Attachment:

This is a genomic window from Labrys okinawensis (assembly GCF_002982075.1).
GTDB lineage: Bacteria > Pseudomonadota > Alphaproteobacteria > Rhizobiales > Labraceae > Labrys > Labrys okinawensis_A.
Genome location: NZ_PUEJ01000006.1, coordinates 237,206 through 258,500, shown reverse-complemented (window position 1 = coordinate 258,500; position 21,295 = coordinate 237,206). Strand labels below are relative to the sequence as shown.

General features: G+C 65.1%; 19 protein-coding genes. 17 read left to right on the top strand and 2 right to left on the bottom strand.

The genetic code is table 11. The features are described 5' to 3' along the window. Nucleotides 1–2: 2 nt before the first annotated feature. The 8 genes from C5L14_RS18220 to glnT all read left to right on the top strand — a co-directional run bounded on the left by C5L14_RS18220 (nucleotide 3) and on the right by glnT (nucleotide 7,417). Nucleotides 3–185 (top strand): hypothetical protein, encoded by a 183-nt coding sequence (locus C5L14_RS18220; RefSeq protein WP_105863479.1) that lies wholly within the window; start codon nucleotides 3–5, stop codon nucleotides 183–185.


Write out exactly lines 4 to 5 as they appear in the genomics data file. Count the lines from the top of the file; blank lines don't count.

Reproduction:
General features: G+C 65.1%; 19 protein-coding genes. 17 read left to right on the top strand and 2 right to left on the bottom strand.

The genetic code is table 11. The features are described 5' to 3' along the window. Nucleotides 1–2: 2 nt before the first annotated feature. The 8 genes from C5L14_RS18220 to glnT all read left to right on the top strand — a co-directional run bounded on the left by C5L14_RS18220 (nucleotide 3) and on the right by glnT (nucleotide 7,417). Nucleotides 3–185 (top strand): hypothetical protein, encoded by a 183-nt coding sequence (locus C5L14_RS18220; RefSeq protein WP_105863479.1) that lies wholly within the window; start codon nucleotides 3–5, stop codon nucleotides 183–185.